Go Techie for Veggies

With World Kitchen Garden Day taking place this weekend, we take a look at some of the ways technology is helping kitchen gardeners worldwide cultivate a better homegrown crop.

Author Anna Rees, 08.20.13

With World Kitchen Garden Day taking place this weekend, we take a look at some of the ways technology is helping kitchen gardeners worldwide cultivate a better homegrown crop.

Much has been said of late about the rewards urban agriculture can reap. What can start out as hobby has the potential to yield substantial benefits for the environment, food security and, on a personal level, the weekly household shopping bill. Lately, there has been an advent of technological tools designed to facilitate setting up and managing your own kitchen garden. From smartphone apps that plot gardens to infrared cameras measuring plant photosynthesis, there is a host of tech support on the market to suit gardening novices and pros alike.

Apps for Apples…and a Whole Lot More

There is a variety of mobile apps on offer to help plot gardens, calculate the number of plants suitable for an lot and advise long-term planning and care strategies for your kitchen garden. Garden Plan Pro (from GrowVeg.com and available for desktop, iPhone and iPad) relies on an extensive database of plants and records from more than 6,500 weather stations worldwide to help you plot a garden of any size and shape. The app gets you started by calculating how many plants can fit in the amount of space you have, advise on suitable crop rotation and help with long-term planning and and care for your garden.

Steady, Aim, Shoot

Cameras are also becoming a trusty gardening tool. Seen a striking flower that you’d like to add to your own home foliage but unsure of what it is? The Google Search app has a feature called Google Goggles which allows users to (among other things) snap pictures of flowers, plants and veggies on a camera phone and the app will search Google’s image database to identify the plant species.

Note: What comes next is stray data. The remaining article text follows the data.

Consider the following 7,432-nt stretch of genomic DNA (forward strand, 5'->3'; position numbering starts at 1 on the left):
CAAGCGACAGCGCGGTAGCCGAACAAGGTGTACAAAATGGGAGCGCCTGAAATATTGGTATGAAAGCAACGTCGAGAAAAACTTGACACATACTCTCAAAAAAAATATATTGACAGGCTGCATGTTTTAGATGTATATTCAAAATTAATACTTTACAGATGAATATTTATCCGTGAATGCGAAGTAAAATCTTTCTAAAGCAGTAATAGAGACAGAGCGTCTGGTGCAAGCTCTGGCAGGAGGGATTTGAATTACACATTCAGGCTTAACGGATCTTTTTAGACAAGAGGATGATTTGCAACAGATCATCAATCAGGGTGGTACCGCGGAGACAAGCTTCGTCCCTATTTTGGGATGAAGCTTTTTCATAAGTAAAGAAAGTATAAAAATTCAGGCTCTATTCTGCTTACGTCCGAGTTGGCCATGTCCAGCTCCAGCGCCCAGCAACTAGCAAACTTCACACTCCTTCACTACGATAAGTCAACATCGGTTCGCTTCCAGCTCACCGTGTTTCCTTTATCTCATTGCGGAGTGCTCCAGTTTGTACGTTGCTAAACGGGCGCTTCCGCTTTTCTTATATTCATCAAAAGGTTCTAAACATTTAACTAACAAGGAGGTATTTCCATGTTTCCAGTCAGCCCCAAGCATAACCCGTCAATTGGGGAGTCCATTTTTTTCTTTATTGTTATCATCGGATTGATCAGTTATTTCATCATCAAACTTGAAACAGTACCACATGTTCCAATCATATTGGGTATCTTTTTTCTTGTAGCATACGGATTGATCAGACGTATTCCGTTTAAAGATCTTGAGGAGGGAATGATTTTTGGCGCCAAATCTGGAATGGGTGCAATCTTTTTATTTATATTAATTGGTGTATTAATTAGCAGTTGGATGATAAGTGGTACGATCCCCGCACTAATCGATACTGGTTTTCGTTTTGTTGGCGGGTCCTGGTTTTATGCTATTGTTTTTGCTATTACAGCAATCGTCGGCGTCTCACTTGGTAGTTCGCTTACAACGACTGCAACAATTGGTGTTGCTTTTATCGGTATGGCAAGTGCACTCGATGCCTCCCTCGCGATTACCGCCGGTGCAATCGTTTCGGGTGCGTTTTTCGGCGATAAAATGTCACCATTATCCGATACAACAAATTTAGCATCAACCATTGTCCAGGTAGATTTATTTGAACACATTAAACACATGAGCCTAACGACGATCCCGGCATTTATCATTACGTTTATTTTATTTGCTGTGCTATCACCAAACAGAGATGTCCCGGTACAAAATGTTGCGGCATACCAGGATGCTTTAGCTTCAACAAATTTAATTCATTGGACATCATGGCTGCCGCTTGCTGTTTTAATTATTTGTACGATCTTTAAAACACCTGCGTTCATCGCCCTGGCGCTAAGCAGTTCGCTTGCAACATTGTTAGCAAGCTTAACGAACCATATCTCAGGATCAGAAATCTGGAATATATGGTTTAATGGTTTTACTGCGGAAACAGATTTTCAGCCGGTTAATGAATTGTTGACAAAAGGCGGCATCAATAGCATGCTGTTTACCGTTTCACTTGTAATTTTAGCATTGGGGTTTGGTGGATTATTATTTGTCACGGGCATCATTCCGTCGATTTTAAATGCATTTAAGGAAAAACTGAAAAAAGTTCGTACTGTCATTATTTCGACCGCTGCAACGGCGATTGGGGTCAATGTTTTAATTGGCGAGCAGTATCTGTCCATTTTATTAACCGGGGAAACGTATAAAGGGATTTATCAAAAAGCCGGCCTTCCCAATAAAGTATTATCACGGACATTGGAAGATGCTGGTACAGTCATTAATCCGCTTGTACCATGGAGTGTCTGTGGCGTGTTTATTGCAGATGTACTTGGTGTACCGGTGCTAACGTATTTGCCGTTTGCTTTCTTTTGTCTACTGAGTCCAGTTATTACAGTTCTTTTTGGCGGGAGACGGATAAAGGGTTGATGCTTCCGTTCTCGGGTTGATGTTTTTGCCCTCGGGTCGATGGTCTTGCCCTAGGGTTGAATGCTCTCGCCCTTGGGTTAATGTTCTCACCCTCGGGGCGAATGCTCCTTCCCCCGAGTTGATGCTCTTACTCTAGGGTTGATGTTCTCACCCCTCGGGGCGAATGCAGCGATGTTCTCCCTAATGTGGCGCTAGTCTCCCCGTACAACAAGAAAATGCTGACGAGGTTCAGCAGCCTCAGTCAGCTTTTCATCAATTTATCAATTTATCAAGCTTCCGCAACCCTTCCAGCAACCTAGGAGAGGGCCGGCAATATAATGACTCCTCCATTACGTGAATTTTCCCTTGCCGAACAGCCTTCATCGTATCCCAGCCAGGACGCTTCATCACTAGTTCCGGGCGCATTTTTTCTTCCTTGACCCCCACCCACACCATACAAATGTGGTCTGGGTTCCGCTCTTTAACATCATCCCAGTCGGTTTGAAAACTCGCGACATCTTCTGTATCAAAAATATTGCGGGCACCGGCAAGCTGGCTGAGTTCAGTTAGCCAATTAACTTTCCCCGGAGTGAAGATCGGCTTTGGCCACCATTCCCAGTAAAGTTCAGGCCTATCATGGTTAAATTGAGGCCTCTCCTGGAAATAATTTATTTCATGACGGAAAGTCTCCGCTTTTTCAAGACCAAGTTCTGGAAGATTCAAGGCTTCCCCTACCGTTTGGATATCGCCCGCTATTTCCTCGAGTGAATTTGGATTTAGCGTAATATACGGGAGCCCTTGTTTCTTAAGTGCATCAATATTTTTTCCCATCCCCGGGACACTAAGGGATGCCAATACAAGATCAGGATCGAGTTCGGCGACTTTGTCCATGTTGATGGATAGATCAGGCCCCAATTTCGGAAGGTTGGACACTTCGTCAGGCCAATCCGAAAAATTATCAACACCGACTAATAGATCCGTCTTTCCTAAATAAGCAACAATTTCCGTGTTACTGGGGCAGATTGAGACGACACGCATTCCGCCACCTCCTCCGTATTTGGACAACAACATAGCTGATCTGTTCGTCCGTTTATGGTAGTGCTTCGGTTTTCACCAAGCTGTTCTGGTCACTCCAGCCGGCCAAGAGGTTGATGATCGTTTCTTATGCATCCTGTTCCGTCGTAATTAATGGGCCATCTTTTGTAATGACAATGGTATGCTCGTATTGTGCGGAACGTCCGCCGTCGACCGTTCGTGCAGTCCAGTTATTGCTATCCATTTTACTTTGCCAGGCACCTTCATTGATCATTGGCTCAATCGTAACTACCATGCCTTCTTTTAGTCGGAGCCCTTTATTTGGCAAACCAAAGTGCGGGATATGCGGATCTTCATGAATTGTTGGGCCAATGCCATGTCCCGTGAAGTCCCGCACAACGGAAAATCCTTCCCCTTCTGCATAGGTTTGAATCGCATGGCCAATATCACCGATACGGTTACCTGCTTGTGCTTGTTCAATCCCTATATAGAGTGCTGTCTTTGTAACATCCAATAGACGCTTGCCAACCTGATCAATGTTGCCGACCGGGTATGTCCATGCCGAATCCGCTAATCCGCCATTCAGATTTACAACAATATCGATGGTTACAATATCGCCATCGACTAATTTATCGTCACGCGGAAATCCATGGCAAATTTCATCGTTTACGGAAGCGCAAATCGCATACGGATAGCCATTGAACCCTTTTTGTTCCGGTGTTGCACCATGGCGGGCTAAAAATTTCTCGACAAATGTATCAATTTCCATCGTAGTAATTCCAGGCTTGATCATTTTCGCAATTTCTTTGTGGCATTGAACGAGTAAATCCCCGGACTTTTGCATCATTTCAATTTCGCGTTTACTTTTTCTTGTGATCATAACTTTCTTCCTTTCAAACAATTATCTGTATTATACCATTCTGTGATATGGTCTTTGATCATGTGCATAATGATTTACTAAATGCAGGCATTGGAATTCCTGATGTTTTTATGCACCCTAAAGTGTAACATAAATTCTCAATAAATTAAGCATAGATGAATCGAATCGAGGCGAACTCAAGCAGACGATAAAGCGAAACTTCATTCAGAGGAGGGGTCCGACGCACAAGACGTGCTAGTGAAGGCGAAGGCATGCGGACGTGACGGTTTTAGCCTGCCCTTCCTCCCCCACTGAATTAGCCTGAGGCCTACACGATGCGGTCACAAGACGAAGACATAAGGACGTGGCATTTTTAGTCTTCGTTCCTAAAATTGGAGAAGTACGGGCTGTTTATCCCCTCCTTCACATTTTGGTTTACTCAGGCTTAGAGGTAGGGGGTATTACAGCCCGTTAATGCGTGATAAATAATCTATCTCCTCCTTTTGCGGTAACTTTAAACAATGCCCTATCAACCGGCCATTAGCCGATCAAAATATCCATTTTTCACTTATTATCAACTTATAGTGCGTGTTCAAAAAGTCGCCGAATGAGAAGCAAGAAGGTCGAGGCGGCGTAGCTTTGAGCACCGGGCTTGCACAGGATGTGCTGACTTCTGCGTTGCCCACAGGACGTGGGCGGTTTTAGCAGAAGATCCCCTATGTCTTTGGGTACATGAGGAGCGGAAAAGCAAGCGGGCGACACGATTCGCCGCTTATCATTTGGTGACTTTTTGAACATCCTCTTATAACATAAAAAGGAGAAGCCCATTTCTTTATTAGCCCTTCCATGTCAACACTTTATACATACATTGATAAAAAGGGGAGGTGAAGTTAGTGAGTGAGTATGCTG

Infragram is a new project that provides people with the tools for assessing a key element of plant health. Created by the team at Public Lab, the Infragram project comprises special-made, low-cost cameras and lenses that allow users to capture infrared imagery to help measure the rate at which plants are converting light into oxygen, a tried and true method of examining plant health long used by farmers and NASA. The project is still in the development phase, with the Massachussetts-based team just completing a very successful Kickstarter campaign (though it is unclear whether Infragram products will become available outside the USA).

Licensed under: Creative Commons - Attribution Share Alike jeferonix Infragram sample conversion

Keeping It Simple…and Soil-less

Growing plants without soil beggars belief, if you go by conventional gardening wisdom. Yet a group of crafty gardeners at Pepperagro in Bangalore looked to provide urban agriculture solutions to city-dwellers while simultaneously keeping the population’s need for fertile soil in check. Their idea? An organic, eco-friendly planting box that comes ready to install with potting bag, organic potting mix and organic additive and just requires seeds and water.

Find out more about World Kitchen Garden Day by visiting the websites of international body Kitchen Gardeners International and Urban Leaves in Mumbai and check out our step-by-step guide to setting up your own kitchen garden.

Author: Anna Rees/ RESET editorial

Urban agriculture and the food security problem

The Hindu Business Line recently ran an article detailing how urban agriculture is a key means of addressing issues surrounding food security.

How To: Start Your Own Urban or Community Garden

From Berlin to Bangalore, backyard-deprived urban dwellers are using every spare inch of space to grow gardens on terraces and rooftops while others are pooling talents and resources to set up and manage community gardens.